16 SEPTEMBER 2019
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Alligators, a river of grass and miles of white-sand beaches – on a tour of "the other Florida", BTN editor Richard Cawthorne crosses the Sunshine State to arrive at the Gulf of Mexico coast.
For visitors to Florida expecting nothing more than Mickey Mouse, film-themed thrill rides and roller-coasters, the first sight of Fort Myers Beach can be a shock. White sand as far as the eye can see, low-key resorts and a touch of British seaside atmosphere are convincing reminders there is more to the Sunshine State than cartoon characters and a surfeit of hamburger bars.
To sample the Fort Myers area, BTN settled in at the Outrigger Beach Resort, an informal, friendly and efficient example of Florida beachfront living placed strategically on Estero Boulevard three miles from the town centre and four miles from the action at Times Square.
Considered the heart of Estero Island’s downtown, Times Square is full of shops and restaurants with outdoor dining, street performers and is next to Fort Myers Beach Pier, regarded as the best place to watch the sunsets for which the area is renowned. It is also within easy driving distance of the local big city, Fort Myers itself.
Fort Myers and surroundings marked the end of a return visit by BTN to Florida to catch up on developments away from the theme parks. The resort is on the western side of the state alongside the Gulf of Mexico and was reached via a leisurely drive from Fort Lauderdale on the Atlantic side.
Our chosen route was through the heart of the Everglades along US41, aka the Tamiami Trail because it links Tampa in the west at one end with Miami in the east at the other. It is also one of two roads vying for the picturesque title of Alligator Alley.
The name has all but been taken over by part of the I95 interstate highway named on maps as the Everglades Parkway which links Fort Lauderdale and Naples, but old Florida hands prefer US41, which still has more character even after recent upgrades.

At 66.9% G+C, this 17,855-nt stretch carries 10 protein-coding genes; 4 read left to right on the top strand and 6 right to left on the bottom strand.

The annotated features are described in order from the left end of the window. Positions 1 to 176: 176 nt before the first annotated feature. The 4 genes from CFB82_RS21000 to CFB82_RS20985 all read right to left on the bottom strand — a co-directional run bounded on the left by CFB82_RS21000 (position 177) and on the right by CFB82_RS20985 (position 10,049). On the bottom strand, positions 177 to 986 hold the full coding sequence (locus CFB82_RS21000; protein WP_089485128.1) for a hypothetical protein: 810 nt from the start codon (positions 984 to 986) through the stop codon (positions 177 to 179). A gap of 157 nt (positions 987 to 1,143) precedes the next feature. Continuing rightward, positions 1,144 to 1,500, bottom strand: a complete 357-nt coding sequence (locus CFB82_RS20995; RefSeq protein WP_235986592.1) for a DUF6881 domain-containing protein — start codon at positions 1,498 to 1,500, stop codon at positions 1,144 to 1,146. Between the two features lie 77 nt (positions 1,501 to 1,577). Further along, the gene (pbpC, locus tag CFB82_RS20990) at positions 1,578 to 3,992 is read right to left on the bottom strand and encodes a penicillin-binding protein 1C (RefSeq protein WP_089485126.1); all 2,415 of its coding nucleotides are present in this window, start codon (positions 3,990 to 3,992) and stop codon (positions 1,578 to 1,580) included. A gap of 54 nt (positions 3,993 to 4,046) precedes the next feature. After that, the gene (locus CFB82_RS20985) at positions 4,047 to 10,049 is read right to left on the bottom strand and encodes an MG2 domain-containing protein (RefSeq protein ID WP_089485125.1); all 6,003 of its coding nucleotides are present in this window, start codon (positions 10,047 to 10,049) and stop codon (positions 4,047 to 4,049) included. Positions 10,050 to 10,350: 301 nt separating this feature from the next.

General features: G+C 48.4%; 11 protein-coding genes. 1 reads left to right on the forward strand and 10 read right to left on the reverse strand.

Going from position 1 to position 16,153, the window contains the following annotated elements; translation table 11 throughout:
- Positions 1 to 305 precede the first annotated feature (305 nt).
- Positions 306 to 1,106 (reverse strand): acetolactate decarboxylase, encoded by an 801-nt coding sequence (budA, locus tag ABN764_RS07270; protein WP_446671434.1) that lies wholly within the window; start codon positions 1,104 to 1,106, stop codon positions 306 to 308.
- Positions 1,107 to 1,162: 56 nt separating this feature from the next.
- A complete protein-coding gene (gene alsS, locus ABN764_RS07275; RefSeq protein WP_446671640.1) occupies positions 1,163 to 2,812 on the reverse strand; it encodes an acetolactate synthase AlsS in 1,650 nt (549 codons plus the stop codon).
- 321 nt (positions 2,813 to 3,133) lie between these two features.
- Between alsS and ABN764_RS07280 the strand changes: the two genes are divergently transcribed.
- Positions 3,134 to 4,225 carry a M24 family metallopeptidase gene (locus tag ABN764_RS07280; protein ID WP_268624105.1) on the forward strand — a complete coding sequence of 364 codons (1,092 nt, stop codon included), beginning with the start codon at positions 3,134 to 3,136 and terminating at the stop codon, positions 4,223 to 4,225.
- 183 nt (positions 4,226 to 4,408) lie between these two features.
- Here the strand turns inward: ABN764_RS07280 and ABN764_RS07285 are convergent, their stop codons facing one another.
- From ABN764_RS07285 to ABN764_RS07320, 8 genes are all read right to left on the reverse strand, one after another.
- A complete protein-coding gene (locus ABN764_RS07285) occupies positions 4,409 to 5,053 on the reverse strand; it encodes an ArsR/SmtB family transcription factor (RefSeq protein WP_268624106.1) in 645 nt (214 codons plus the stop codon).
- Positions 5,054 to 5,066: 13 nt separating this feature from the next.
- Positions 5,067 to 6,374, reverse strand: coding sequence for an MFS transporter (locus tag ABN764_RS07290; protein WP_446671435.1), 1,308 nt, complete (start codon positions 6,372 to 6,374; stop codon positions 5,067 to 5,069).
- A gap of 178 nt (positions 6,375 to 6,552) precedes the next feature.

The Everglades is the largest subtropical wilderness in the US, a river of grass covering more than 20,000sq km that edges infinitesimally slowly from north to south and houses numerous rare and endangered species including – especially – alligators, the similar but different American crocodile, the manatee and the rarely seen Florida panther.
The best way to take in this World Heritage Site and International Biosphere Reserve is at the Everglades National Park. It’s near the community of Homestead but you’ll probably need a satnav or at least a good map. As with many places in Florida, once visitors are off the beaten track, they are soon in the wilderness.
Entrance to the park is $30 per vehicle for seven days and there is no overnight accommodation other than camping facilities. Hotel and motel rooms are available in the nearby towns including Homestead, Florida City, Everglades City and Chokoloskee as well as Miami.
Gator Park inside the national complex is an easily-accessible way to sample the traditional visitor pursuits, including the genuinely thrilling airboat rides through the swampy landscape and alligator wrestling at the wildlife show.